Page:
A patient that maintains unusually long eye contact with their doctor, or engages in talk not related to their visit, or makes a habit of touching the physicians when not medically necessary may be flirting. Additionally, doctors can protect themselves when performing some common procedures that put the physician in close proximity to a patient’s face, breasts, genitals, legs and even feet. That closeness could turn a clinical exam into a flirtatious event. Wearing a mask to perform each of these local or regional examinations is not only for the purposes of infection control but gives the added benefit of establishing some personal space and protection, to avoid any potential misunderstanding. For example, auscultating lungs through a shirt, not underneath, is a good idea with this type of exam on a young woman patient.

[Two icons of romantic relationships]


Potential Outcomes of Flirtatious Behavior

Although flirting may seem innocent in most situations, it can have serious consequences if it persists and escalates between a physician and patient, particularly if the physician becomes sexually involved with that patient.

For starters, physicians who become romantically involved with patients may lose sight of their professional obligation to be objective in treating them. “When you’re biased in your decision making, or so emotionally attached to a patient that you can no longer be objective, then you’re no longer on your game, and you’re no longer able to provide the best quality of response that the patient deserves”, according to Render Davis MHA CHE, a medical ethicists formerly from Crawford Long Hospital, and Emory Healthcare, in Atlanta, GA [personal communication].
Additionally, a physician may be the target of a civil lawsuit by a patient when the relationship comes to an end. Using the defense that the relationship was consensual is typically not a strong one, given societal views that physicians are in the power position when it comes to initiating, or ending, a physician-patient relationship.

If a physician is found to have engaged in sexual misconduct with a patient, he or she may be sanctioned by a state medical board, which can dole out any number of punishments, not limited to censuring the physician privately or publicly or revoking his or her license to practice medicine, said Dr. Charles F. Fenton III, JD PC; a doctor and health care attorney, in Atlanta, GA.
Fenton advises physicians to tell patients, in no uncertain terms, that flirtatious behavior isn’t welcome. “It’s very clear that a physician cannot engage in flirtatious activity with a patient. If the activity continues on, the physician has no option but to terminate the relationship,” he said. “I would follow up a termination letter in writing and tell the patient: You may seek a physician of your choice, or, if you need a recommendation, we are happy to provide three names.”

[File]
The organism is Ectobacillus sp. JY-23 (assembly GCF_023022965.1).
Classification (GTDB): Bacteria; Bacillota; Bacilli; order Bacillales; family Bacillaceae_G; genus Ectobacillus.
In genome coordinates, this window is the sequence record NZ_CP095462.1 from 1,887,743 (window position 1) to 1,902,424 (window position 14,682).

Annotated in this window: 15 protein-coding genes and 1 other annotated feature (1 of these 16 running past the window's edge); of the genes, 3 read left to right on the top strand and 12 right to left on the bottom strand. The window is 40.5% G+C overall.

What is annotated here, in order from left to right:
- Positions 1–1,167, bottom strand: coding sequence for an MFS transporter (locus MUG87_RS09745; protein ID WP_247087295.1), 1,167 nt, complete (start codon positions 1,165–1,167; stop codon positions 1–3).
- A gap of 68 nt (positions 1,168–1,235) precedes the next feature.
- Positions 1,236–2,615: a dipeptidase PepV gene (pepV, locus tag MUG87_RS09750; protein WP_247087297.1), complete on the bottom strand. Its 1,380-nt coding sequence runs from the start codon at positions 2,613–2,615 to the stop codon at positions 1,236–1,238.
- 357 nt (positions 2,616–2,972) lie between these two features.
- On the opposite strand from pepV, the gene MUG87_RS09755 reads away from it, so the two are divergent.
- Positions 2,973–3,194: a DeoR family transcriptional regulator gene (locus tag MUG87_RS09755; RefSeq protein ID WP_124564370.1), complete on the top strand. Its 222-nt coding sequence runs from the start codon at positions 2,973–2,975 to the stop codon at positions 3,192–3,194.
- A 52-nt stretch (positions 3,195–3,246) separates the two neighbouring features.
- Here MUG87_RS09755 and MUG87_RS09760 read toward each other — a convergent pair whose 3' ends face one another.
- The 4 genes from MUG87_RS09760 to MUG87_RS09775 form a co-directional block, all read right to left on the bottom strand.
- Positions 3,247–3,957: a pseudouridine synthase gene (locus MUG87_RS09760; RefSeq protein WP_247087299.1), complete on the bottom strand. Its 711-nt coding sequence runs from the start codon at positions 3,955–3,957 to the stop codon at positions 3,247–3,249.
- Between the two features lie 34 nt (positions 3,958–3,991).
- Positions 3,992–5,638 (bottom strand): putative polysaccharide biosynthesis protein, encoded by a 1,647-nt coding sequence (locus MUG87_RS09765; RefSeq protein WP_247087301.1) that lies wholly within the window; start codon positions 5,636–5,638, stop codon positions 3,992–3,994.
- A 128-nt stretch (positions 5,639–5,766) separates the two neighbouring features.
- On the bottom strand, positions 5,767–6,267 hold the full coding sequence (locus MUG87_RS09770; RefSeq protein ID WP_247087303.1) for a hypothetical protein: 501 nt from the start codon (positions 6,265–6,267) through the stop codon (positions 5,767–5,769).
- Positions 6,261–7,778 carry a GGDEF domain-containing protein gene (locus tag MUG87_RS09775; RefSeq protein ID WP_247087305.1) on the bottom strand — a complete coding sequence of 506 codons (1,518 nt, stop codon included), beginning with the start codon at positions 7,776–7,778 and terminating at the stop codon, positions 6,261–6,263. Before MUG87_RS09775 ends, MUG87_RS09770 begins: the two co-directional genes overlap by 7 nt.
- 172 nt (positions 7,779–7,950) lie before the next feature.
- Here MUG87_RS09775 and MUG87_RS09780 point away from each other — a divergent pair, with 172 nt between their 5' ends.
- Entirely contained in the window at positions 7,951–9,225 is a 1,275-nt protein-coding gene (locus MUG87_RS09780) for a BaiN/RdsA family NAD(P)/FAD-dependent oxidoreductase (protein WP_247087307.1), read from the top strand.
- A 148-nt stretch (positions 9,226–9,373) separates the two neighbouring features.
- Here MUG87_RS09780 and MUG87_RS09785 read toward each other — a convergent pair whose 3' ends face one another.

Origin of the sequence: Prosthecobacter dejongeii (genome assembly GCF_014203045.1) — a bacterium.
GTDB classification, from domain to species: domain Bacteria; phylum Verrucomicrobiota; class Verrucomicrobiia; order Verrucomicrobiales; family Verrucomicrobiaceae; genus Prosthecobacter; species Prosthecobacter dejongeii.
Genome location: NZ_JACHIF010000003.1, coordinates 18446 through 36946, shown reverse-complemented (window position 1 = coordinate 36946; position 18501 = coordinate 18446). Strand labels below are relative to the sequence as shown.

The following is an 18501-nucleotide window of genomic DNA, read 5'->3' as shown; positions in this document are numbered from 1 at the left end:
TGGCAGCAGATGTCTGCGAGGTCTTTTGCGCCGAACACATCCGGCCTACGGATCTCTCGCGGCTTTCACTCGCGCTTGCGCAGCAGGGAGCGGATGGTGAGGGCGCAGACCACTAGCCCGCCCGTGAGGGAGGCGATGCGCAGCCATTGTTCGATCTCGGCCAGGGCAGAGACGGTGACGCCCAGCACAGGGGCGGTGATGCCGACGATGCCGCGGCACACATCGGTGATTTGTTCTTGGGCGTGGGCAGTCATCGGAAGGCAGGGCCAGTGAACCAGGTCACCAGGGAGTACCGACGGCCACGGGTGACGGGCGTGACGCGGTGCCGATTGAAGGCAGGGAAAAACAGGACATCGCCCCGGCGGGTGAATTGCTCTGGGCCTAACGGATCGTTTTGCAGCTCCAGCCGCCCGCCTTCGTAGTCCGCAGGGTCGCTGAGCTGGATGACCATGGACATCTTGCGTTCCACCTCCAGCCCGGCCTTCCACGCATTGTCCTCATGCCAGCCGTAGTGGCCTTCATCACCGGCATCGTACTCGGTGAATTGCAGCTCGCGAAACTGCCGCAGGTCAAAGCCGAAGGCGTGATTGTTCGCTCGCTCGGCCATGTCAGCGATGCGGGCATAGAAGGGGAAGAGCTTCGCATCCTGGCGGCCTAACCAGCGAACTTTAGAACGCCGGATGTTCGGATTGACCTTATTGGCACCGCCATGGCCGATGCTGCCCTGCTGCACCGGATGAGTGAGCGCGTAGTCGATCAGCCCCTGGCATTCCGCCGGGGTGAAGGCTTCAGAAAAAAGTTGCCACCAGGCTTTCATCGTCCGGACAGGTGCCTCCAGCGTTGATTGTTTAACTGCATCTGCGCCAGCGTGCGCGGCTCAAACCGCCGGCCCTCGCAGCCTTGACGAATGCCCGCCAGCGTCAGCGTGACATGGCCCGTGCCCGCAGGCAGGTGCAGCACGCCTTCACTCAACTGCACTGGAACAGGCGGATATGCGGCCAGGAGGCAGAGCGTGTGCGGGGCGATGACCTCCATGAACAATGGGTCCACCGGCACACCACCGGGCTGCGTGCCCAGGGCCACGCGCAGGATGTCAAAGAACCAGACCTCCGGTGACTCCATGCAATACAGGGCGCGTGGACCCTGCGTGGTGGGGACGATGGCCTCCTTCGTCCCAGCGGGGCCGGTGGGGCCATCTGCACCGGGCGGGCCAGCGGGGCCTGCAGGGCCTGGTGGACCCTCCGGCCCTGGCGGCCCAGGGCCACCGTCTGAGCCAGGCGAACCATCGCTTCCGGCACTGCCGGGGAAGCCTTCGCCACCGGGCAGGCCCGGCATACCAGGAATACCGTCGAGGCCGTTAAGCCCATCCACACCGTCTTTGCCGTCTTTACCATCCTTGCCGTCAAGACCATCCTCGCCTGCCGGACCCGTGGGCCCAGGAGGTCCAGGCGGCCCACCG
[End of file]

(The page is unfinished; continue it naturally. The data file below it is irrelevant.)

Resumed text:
How to Discourage Flirtatious Patients

• Bring a medical assistant into the exam room. A third person can squash a patient’s urge to flirt and also serve as a witness to the appropriateness of the physician-patient encounter.
• Don’t let a reassuring pat on the back, warm handshake or comforting hug become misconstrued. Doctors must be careful that patients don’t perceive their compassionate care to mean they are interested in pursuing a deeper relationship.
• Preserve the personal space between yourself and your patient. Wear a protective mask when performing sensitive clinical procedures and exams that require you to be close to a patient’s head.
• Keep the conversation polite but focused on a clinical topic. Don’t engage in flirtatious banter with patients or entertain their suggestive comments.
• Be sensitive to the fact that flirting can occur. Learn to recognize the subtle signs of flirting and quickly put an end to the behavior.


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Risk Management, Liability Insurance, and Asset Protection Strategies for Doctors and Advisors: Best Practices from Leading Consultants and Certified Medical Planners™


6 Responses

  1. Dr. Marcinko, and Ms. Buba,

    Perfect political timing for this excellent publication. It prompted me to purchase your textbook on risk management, as well. Many thanks.



  2. Dr. Marcinko,

    I agree with Janice; well done and timely, too!



  3. Agree,

    With all the comment above. Much appreciated.



  4. A Culture of Bias at Fidelity?

    The trouble for Erika Wesson at Fidelity Investments began with an anonymous email.




  5. Online harassment is super-slippery to define?

    A new Pew study hints at why social networks rarely get harassment issues right.

    A question: A argues digitally with B. A forwards it to C, who posts it online. B gets unkind and vulgar messages, and is doxxed and threatened. Was B harassed?

    The results: 89 percent of folks say yes. But there’s little consensus about when it occurred or when to intervene. Race and gender issues make it more divisive.

    Why it matters: To stamp out online harassment we need to agree on what it is, when it happens, and what to do about it. The results suggest that’s a distant hope.

    Dr. David Edward Marcinko MBA